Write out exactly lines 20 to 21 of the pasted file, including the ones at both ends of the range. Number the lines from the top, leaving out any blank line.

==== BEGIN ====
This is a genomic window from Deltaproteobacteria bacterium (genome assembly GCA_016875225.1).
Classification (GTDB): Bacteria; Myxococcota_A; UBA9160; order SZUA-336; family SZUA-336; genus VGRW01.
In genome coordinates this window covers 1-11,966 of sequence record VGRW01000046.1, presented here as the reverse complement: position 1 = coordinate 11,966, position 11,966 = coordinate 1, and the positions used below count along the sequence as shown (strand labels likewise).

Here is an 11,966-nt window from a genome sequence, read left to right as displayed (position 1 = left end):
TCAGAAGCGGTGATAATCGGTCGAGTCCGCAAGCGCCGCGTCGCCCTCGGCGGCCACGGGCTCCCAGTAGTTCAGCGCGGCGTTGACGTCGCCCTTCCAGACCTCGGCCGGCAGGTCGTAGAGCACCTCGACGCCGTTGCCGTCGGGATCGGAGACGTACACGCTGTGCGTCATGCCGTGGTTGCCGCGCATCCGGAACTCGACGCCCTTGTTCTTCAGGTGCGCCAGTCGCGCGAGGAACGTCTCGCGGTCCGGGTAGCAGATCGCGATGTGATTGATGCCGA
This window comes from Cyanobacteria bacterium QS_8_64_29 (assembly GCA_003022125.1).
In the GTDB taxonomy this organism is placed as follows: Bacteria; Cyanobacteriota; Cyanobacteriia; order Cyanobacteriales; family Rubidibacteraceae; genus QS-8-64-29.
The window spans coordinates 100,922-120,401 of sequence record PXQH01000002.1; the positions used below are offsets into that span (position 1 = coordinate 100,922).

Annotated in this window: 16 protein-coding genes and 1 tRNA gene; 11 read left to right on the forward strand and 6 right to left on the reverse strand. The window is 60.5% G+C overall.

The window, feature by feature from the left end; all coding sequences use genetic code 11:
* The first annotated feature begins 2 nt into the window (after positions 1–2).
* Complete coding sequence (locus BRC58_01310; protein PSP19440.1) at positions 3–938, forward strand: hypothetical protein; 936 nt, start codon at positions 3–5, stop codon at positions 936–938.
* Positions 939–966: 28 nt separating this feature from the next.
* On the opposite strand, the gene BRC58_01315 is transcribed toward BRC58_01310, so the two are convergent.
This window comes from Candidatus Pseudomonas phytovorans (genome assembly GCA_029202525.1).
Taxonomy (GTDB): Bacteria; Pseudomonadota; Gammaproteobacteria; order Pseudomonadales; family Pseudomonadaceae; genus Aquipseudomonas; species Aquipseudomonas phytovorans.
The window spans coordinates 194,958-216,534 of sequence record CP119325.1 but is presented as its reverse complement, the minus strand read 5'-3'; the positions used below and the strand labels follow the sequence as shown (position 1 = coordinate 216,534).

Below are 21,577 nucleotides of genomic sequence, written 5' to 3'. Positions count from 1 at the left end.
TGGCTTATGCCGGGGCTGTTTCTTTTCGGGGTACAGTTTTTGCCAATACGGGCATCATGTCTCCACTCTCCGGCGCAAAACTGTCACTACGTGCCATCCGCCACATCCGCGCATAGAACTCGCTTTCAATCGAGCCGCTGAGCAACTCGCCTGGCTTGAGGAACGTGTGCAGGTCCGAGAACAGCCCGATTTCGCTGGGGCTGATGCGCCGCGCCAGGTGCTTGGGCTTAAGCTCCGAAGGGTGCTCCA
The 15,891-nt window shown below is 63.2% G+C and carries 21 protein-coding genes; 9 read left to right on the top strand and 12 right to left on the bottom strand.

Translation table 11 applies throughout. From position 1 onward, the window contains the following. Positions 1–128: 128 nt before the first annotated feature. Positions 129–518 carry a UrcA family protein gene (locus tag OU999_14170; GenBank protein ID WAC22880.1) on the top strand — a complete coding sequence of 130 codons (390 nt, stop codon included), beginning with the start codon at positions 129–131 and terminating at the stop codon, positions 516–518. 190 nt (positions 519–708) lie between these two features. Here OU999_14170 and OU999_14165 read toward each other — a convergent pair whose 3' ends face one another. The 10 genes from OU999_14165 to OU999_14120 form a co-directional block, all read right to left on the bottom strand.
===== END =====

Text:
The 15,891-nt window shown below is 63.2% G+C and carries 21 protein-coding genes; 9 read left to right on the top strand and 12 right to left on the bottom strand.

Translation table 11 applies throughout. From position 1 onward, the window contains the following. Positions 1–128: 128 nt before the first annotated feature. Positions 129–518 carry a UrcA family protein gene (locus tag OU999_14170; GenBank protein ID WAC22880.1) on the top strand — a complete coding sequence of 130 codons (390 nt, stop codon included), beginning with the start codon at positions 129–131 and terminating at the stop codon, positions 516–518. 190 nt (positions 519–708) lie between these two features. Here OU999_14170 and OU999_14165 read toward each other — a convergent pair whose 3' ends face one another. The 10 genes from OU999_14165 to OU999_14120 form a co-directional block, all read right to left on the bottom strand.